These are the questions a generation of pundits and historians will no doubt ruminate on, and likely will provide incentive for the waste of many words and innumerable reams of paper in the decades to come.

Now, in the waning months of what a clear majority of American citizens regards as a failed presidency, it is not difficult to discern the tumult, chaos, and divisiveness he will leave behind.

Above all else, he will be identified with having committed the United States to war in Iraq.

To some, his greatest achievement will be seen as having liberated the citizens of that ill-fated land from the oppressive despotism of Saddam Hussein. Consider, however, the costs of “liberation,” and reflect upon the nature of the freedom bestowed upon the Iraqi populace by the “goodness” of Mr. Bush:

Nearly $500 billion cash – and counting – from the U.S. Treasury. This amount is considerably in excess of even the wildest numbers that were thrown around during the run-up to the war in early 2003.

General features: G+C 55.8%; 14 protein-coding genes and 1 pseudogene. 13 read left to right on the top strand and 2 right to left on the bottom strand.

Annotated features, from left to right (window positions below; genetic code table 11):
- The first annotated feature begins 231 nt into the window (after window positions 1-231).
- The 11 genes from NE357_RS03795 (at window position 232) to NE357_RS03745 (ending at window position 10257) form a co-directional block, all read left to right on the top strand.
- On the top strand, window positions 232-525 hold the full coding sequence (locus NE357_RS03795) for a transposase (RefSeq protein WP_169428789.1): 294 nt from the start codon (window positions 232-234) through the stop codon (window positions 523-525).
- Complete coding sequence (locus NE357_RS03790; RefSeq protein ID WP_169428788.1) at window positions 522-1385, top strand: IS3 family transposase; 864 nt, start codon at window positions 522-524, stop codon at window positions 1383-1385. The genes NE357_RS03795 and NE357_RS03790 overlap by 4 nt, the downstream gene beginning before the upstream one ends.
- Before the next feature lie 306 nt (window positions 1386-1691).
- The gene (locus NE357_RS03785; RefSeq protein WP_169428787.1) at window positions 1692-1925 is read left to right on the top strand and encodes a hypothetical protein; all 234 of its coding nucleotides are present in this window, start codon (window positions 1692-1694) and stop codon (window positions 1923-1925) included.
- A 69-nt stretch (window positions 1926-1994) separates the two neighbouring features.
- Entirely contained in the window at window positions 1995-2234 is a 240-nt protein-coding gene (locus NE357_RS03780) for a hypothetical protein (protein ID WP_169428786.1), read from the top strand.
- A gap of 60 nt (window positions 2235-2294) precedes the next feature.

The lives of nearly four thousand American soldiers have been sacrificed, those of some fifteen thousand or more ruined forever, to buy the Iraqis’ freedom.

It is well known official U.S. government policy from the start has been to leave the dead and wounded among the Iraqis uncounted, however it is not difficult to imagine the numbers exceeding those of the U.S. by many orders of magnitude.

And these are just the paid-in costs in blood and treasure. What of the ongoing costs? What has Mr. Bush’s defining embrace of the “duty” to champion Good over Evil bestowed upon Iraq and its people?

Global consensus indicates whatever freedom the Iraqi people may one day fashion for themselves in the wake of Mr. Bush’s decision to force it upon them, a humanitarian disaster on a par with the worst in the annals of modern history will precede it.